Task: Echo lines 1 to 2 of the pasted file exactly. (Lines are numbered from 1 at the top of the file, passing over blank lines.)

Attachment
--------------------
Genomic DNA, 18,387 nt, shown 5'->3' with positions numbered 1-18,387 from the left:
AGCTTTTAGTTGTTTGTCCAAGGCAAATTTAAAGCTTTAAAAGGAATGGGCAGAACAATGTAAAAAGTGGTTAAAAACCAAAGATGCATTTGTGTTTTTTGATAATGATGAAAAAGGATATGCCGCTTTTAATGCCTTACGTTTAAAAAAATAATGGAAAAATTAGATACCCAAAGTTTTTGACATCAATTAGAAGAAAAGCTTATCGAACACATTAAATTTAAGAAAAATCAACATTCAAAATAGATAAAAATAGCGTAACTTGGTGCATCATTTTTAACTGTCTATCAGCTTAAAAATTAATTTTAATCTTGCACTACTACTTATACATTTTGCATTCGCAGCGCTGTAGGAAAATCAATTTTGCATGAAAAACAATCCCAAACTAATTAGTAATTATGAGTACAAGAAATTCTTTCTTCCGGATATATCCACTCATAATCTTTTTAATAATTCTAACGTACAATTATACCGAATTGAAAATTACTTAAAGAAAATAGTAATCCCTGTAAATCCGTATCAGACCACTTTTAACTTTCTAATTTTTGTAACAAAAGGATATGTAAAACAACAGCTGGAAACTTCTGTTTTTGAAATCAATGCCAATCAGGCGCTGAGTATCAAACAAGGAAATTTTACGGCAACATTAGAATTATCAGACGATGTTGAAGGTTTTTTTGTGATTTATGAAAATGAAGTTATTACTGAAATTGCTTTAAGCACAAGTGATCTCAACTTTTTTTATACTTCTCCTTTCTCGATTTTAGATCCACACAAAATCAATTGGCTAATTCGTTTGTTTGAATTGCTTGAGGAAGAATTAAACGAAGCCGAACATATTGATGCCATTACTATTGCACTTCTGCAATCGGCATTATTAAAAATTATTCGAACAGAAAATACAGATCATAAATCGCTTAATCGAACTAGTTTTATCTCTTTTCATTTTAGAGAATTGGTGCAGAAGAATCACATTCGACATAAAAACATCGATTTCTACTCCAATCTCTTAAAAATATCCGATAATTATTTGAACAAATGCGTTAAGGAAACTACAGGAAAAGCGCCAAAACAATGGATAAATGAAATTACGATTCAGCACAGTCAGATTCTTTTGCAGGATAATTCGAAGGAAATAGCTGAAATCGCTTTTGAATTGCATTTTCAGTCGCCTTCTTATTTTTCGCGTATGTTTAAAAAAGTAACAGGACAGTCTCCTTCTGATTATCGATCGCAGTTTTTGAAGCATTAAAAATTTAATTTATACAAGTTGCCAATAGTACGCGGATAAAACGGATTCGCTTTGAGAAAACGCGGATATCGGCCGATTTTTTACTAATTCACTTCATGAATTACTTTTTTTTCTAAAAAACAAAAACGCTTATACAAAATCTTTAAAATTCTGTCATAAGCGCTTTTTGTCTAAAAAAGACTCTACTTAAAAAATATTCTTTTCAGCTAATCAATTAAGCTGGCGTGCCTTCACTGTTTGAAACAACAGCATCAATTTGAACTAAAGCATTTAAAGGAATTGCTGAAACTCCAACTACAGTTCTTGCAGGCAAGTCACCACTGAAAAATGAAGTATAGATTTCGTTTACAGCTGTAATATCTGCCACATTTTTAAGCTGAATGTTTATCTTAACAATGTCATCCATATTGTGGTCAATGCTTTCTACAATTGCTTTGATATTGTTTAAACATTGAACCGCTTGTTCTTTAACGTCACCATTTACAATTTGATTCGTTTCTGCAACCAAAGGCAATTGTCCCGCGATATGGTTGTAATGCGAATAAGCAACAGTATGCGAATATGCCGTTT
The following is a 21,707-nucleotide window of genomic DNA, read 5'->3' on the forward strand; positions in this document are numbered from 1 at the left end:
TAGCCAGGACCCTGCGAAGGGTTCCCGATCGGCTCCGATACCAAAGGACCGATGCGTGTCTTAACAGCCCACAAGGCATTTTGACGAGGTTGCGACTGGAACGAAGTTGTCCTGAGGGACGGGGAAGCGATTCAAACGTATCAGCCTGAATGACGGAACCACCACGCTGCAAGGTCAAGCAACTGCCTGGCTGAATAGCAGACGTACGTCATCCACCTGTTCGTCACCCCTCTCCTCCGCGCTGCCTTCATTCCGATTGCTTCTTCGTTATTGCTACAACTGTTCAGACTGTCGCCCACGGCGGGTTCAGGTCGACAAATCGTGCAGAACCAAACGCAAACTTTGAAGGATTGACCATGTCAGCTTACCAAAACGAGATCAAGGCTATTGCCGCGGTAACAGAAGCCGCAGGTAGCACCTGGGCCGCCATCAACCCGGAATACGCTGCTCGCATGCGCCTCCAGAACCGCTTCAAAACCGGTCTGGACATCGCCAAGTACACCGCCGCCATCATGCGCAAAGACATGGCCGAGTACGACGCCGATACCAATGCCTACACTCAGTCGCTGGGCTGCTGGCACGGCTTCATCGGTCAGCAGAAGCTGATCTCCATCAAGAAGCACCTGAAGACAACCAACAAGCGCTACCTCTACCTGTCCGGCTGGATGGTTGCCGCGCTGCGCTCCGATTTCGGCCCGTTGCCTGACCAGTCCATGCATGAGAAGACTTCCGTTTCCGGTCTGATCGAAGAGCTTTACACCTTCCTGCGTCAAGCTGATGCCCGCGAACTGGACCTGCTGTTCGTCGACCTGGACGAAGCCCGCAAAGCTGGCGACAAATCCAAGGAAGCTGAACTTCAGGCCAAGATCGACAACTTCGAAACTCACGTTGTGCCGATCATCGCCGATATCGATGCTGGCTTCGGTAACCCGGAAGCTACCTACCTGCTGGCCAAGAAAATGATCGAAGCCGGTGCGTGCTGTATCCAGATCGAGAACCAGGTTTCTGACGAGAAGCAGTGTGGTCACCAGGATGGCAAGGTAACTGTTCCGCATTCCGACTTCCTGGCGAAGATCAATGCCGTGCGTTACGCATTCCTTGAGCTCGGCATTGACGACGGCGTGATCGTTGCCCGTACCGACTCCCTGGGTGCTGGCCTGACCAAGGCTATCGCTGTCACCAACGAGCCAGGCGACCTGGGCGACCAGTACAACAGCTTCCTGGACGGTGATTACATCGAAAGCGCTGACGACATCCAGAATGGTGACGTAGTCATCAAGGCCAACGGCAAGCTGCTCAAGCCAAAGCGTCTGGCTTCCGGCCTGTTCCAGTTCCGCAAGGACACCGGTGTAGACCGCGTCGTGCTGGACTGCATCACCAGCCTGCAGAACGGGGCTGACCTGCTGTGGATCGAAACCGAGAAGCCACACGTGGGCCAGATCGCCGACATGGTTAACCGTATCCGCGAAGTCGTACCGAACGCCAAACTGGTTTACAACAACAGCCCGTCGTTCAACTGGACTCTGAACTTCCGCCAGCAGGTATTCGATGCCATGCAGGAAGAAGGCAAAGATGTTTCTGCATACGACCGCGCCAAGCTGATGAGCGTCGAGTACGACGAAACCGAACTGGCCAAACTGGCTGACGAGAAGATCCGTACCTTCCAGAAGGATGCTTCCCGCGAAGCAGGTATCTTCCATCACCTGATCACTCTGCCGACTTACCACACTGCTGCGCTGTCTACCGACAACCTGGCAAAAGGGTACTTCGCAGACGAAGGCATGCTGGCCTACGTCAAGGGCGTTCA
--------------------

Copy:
Genomic DNA, 18,387 nt, shown 5'->3' with positions numbered 1-18,387 from the left:
AGCTTTTAGTTGTTTGTCCAAGGCAAATTTAAAGCTTTAAAAGGAATGGGCAGAACAATGTAAAAAGTGGTTAAAAACCAAAGATGCATTTGTGTTTTTTGATAATGATGAAAAAGGATATGCCGCTTTTAATGCCTTACGTTTAAAAAAATAATGGAAAAATTAGATACCCAAAGTTTTTGACATCAATTAGAAGAAAAGCTTATCGAACACATTAAATTTAAGAAAAATCAACATTCAAAATAGATAAAAATAGCGTAACTTGGTGCATCATTTTTAACTGTCTATCAGCTTAAAAATTAATTTTAATCTTGCACTACTACTTATACATTTTGCATTCGCAGCGCTGTAGGAAAATCAATTTTGCATGAAAAACAATCCCAAACTAATTAGTAATTATGAGTACAAGAAATTCTTTCTTCCGGATATATCCACTCATAATCTTTTTAATAATTCTAACGTACAATTATACCGAATTGAAAATTACTTAAAGAAAATAGTAATCCCTGTAAATCCGTATCAGACCACTTTTAACTTTCTAATTTTTGTAACAAAAGGATATGTAAAACAACAGCTGGAAACTTCTGTTTTTGAAATCAATGCCAATCAGGCGCTGAGTATCAAACAAGGAAATTTTACGGCAACATTAGAATTATCAGACGATGTTGAAGGTTTTTTTGTGATTTATGAAAATGAAGTTATTACTGAAATTGCTTTAAGCACAAGTGATCTCAACTTTTTTTATACTTCTCCTTTCTCGATTTTAGATCCACACAAAATCAATTGGCTAATTCGTTTGTTTGAATTGCTTGAGGAAGAATTAAACGAAGCCGAACATATTGATGCCATTACTATTGCACTTCTGCAATCGGCATTATTAAAAATTATTCGAACAGAAAATACAGATCATAAATCGCTTAATCGAACTAGTTTTATCTCTTTTCATTTTAGAGAATTGGTGCAGAAGAATCACATTCGACATAAAAACATCGATTTCTACTCCAATCTCTTAAAAATATCCGATAATTATTTGAACAAATGCGTTAAGGAAACTACAGGAAAAGCGCCAAAACAATGGATAAATGAAATTACGATTCAGCACAGTCAGATTCTTTTGCAGGATAATTCGAAGGAAATAGCTGAAATCGCTTTTGAATTGCATTTTCAGTCGCCTTCTTATTTTTCGCGTATGTTTAAAAAAGTAACAGGACAGTCTCCTTCTGATTATCGATCGCAGTTTTTGAAGCATTAAAAATTTAATTTATACAAGTTGCCAATAGTACGCGGATAAAACGGATTCGCTTTGAGAAAACGCGGATATCGGCCGATTTTTTACTAATTCACTTCATGAATTACTTTTTTTTCTAAAAAACAAAAACGCTTATACAAAATCTTTAAAATTCTGTCATAAGCGCTTTTTGTCTAAAAAAGACTCTACTTAAAAAATATTCTTTTCAGCTAATCAATTAAGCTGGCGTGCCTTCACTGTTTGAAACAACAGCATCAATTTGAACTAAAGCATTTAAAGGAATTGCTGAAACTCCAACTACAGTTCTTGCAGGCAAGTCACCACTGAAAAATGAAGTATAGATTTCGTTTACAGCTGTAATATCTGCCACATTTTTAAGCTGAATGTTTATCTTAACAATGTCATCCATATTGTGGTCAATGCTTTCTACAATTGCTTTGATATTGTTTAAACATTGAACCGCTTGTTCTTTAACGTCACCATTTACAATTTGATTCGTTTCTGCAACCAAAGGCAATTGTCCCGCGATATGGTTGTAATGCGAATAAGCAACAGTATGCGAATATGCCGTTT